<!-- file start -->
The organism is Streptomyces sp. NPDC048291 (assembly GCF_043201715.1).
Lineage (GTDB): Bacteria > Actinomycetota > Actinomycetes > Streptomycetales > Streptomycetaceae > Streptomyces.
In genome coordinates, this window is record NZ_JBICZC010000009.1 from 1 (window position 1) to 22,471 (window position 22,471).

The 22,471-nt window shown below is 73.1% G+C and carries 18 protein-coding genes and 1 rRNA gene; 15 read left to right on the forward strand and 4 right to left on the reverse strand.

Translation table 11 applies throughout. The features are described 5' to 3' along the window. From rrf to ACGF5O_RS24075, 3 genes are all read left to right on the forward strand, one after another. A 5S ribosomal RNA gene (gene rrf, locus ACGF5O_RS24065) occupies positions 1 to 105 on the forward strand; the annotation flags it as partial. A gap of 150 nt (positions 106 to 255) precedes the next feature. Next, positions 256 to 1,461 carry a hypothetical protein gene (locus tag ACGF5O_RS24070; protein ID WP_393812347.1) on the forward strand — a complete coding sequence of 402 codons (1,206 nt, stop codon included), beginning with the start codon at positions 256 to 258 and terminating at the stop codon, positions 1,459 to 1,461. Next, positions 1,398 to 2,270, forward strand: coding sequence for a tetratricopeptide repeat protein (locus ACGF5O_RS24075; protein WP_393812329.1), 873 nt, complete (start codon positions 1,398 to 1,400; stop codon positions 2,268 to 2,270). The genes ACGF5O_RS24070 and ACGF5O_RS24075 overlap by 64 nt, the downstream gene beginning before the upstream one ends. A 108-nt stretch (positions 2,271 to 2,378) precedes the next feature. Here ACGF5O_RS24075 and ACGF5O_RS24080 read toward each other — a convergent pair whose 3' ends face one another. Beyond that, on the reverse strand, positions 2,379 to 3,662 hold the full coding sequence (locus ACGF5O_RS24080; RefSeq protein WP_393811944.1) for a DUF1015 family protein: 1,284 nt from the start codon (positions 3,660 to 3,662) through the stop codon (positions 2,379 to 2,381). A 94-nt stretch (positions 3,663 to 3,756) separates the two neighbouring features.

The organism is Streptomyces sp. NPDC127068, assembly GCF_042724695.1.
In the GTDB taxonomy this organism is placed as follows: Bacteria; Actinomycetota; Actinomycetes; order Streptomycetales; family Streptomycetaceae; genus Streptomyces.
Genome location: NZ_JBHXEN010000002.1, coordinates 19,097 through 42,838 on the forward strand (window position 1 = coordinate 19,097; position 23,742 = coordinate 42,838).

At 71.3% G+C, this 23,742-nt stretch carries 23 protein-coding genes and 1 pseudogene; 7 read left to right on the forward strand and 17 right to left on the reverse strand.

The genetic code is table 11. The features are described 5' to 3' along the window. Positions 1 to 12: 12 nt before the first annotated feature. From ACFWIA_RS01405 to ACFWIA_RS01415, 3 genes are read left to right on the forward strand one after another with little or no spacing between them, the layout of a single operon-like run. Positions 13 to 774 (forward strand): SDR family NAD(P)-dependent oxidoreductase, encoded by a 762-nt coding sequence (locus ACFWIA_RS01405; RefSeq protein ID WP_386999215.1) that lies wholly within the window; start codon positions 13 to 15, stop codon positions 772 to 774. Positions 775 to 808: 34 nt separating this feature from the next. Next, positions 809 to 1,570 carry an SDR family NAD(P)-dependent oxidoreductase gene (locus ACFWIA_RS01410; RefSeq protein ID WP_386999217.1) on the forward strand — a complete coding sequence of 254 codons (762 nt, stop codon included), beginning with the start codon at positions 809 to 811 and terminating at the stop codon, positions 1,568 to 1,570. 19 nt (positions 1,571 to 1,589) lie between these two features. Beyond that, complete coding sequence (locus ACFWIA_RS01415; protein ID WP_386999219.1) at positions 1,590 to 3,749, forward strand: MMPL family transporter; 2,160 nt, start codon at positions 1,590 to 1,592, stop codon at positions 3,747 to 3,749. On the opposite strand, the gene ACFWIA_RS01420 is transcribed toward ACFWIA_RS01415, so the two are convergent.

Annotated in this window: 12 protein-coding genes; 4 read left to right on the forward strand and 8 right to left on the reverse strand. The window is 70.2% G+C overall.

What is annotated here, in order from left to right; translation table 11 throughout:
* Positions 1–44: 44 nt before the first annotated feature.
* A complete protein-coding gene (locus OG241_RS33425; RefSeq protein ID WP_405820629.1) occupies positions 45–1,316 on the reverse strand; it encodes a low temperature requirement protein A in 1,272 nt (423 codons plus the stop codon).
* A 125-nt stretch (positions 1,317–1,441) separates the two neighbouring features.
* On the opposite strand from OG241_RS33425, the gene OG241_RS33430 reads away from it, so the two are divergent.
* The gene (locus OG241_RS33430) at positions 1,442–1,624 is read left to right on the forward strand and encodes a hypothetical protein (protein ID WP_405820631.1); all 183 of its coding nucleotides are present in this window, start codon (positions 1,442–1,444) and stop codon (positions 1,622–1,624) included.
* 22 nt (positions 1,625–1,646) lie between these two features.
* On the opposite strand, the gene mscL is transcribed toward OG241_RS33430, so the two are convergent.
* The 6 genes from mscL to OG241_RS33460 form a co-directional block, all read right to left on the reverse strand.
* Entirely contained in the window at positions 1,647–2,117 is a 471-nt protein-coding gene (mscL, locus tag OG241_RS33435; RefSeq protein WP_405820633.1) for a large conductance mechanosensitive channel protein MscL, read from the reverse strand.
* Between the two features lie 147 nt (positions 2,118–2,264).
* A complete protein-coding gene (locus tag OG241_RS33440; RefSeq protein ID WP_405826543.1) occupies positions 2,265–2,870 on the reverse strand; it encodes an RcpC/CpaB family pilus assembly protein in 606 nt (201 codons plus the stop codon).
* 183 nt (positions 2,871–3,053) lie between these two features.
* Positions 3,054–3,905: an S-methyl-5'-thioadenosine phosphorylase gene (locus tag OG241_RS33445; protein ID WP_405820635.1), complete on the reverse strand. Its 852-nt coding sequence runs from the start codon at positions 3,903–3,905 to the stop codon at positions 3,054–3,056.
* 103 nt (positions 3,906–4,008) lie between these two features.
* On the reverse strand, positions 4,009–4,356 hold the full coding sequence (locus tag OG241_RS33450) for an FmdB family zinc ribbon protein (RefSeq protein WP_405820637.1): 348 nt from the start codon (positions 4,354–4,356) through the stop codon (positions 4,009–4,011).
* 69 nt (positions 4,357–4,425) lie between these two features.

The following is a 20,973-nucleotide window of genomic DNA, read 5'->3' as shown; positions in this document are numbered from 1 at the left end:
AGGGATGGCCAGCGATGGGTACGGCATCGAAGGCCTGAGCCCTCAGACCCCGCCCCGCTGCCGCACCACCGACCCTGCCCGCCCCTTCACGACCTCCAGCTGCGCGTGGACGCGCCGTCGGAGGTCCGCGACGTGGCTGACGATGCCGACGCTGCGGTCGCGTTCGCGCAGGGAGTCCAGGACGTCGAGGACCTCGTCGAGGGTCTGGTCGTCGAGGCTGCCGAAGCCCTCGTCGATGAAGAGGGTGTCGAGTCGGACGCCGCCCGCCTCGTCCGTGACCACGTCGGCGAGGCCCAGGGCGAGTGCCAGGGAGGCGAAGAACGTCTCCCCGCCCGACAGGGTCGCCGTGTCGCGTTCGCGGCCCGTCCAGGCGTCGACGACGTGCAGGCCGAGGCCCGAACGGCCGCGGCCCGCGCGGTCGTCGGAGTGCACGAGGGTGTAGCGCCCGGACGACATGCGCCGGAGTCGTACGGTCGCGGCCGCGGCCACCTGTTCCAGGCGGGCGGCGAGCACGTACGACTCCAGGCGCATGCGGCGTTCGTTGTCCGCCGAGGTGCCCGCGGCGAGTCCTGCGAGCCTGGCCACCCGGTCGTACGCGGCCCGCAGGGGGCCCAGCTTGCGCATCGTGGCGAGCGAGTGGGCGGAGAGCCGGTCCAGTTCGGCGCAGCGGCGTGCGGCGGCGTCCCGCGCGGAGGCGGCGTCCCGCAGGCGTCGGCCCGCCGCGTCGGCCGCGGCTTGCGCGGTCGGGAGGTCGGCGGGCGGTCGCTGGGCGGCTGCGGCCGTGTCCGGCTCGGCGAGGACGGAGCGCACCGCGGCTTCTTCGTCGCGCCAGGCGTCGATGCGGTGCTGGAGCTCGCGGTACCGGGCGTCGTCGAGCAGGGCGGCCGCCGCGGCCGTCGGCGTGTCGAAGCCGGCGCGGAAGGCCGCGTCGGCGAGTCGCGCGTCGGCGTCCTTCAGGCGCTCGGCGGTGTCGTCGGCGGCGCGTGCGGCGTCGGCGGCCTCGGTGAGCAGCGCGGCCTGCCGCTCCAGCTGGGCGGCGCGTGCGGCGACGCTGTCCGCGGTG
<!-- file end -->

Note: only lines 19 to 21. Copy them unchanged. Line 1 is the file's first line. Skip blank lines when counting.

* On the opposite strand, the gene mscL is transcribed toward OG241_RS33430, so the two are convergent.
* The 6 genes from mscL to OG241_RS33460 form a co-directional block, all read right to left on the reverse strand.
* Entirely contained in the window at positions 1,647–2,117 is a 471-nt protein-coding gene (mscL, locus tag OG241_RS33435; RefSeq protein WP_405820633.1) for a large conductance mechanosensitive channel protein MscL, read from the reverse strand.